Over the last few years, we have witnessed a number of both new and established airlines suffering financial difficulties and entering into insolvency processes. For the UK, the most significant airline insolvency in recent years has been the entry of Monarch into administration in October 2017, following which the UK Government stepped in to repatriate some 110,000 passengers stranded abroad at a cost of c.£60m.
Following profit warnings issued by Flybe in October 2018, there was speculation as to whether there might be another UK-based airline casualty in the near future. Indeed, since the administration of Monarch, both Cypriot airline Cobalt Air and Icelandic airline Primera Air have ceased trading, causing havoc for thousands of travellers. Flybe has however just announced that its future has been secured by an investment of £2.2m from a consortium including Virgin Atlantic and Stobart Group, which should provide some reassurance to passengers who are looking to book their Summer 2019 holidays.
However, in an age of Brexit-related uncertainty, currency fluctuations, and unprecedented warm weather causing more staycations in the UK than before, it is perhaps unsurprising that consumers are concerned about how to protect themselves from any potential airline or travel holiday insolvencies. We set out below a reminder of our top tips for protecting yourself when booking your holiday.
- Book your flights and/or holiday on a credit card: Consumers who make their bookings by credit card (costing between £100 and £30,000) can claim for a refund from their credit card provider under section 75 of the Consumer Credit Act 1974 in the event of insolvency. This provision makes credit card providers jointly and severally liable for purchases made within the threshold values set out.
- Consider booking package holidays to obtain ATOL protection: By law, every UK-based travel company that sells holidays including flights is required to have an ATOL licence. Broadly, the ATOL protection scheme only covers flights when booked with either accommodation and/or car hire (which are also covered under the scheme) or where the flight is booked with a travel company but a valid airline ticket is not provided straightaway. Therefore, package holidays booked through UK-based travel companies should be protected by the ATOL scheme and ATOL-protected customers will be able to claim a full refund in the event of insolvency.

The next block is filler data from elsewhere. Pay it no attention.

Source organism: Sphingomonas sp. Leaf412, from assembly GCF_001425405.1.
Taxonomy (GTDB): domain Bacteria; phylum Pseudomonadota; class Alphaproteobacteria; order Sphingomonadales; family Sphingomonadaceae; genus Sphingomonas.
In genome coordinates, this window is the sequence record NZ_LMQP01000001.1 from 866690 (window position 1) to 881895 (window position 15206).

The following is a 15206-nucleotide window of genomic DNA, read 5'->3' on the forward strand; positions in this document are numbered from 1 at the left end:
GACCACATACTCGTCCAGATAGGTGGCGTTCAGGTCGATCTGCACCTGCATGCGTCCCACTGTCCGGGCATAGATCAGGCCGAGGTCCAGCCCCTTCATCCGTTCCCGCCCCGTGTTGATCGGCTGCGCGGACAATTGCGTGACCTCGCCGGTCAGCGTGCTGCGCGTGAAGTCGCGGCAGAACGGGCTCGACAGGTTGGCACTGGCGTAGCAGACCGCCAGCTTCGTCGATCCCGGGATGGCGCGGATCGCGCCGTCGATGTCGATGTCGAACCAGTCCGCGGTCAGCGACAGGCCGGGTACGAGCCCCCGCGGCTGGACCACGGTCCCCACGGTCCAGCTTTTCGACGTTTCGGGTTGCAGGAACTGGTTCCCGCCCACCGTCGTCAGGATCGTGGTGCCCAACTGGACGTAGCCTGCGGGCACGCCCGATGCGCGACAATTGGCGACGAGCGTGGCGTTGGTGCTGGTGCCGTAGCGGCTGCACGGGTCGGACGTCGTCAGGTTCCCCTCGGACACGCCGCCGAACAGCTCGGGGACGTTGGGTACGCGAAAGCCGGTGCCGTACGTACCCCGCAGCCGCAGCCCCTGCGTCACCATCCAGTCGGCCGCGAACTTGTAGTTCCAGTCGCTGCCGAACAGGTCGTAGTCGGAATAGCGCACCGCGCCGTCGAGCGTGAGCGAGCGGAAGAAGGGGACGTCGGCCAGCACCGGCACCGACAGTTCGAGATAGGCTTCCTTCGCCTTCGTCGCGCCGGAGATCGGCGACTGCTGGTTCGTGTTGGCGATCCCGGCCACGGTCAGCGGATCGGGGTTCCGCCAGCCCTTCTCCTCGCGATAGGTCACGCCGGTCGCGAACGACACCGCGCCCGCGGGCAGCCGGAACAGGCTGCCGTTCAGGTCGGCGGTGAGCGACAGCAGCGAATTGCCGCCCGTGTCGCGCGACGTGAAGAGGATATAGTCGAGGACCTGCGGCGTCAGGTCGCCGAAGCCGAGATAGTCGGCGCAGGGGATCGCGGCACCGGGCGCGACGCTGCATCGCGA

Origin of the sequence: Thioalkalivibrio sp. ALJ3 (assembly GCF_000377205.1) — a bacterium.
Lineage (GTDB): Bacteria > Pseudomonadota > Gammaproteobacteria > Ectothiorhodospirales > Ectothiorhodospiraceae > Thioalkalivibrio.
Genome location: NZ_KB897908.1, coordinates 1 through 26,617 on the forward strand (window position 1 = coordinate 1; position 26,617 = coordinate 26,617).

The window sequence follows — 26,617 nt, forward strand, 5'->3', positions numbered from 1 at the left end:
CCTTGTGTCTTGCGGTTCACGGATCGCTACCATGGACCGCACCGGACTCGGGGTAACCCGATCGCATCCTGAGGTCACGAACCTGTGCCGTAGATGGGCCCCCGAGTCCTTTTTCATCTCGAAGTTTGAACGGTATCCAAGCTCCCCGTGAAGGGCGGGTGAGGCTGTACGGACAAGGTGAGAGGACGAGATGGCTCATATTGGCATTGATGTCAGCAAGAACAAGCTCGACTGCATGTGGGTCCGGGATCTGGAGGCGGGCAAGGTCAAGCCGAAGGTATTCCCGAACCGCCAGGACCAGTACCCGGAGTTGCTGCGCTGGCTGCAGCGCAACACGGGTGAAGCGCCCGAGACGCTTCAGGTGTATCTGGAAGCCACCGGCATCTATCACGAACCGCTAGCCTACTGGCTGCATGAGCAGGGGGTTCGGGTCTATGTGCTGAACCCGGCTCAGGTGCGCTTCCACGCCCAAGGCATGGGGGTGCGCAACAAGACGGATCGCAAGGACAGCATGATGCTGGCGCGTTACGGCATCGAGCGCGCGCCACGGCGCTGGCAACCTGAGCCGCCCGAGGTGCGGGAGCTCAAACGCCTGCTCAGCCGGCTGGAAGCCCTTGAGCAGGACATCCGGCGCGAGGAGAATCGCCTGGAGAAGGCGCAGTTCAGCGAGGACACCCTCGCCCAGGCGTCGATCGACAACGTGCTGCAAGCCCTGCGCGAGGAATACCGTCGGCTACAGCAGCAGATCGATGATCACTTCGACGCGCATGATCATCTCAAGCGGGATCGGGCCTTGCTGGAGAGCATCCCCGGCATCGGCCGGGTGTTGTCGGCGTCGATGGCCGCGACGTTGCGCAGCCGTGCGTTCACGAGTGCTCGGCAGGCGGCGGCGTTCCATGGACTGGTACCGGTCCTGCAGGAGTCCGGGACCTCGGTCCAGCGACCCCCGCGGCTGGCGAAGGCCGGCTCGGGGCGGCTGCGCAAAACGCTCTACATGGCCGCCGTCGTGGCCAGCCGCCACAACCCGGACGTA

- Travel insurance: In addition to the above, it is always recommended to obtain travel insurance when booking trips abroad. However, check the terms carefully as many travel insurance policies do not provide protection for airline insolvency and therefore insurance (on its own) may not offer sufficient protection to obtain a refund.
In the meantime, as we reported in December 2017, the UK Government has launched a review into airline insolvency and in particular consumer protection in the event of an airline or travel company failure. In March 2018, the Government announced that the final report of its Airline Insolvency Review would be produced by the end of 2018, offering the Secretary of State recommendations on repatriation, refunds and on how the current financial protection arrangements for air-travel holidays can be put on a more commercial basis. An interim report was produced in July 2018 setting out the various options being considered to tackle the immediate repatriation of passengers of an insolvent airline and the alternative models for providing financial protections, including consolidation and the potential expansion of the existing ATOL-protection scheme. However, at the time of writing no final report has been provided, so watch this space.
In the absence of Government intervention in the meantime, our top tip for consumer protection remains: book your holidays on a credit card and (where possible) through companies within the ATOL-protection scheme.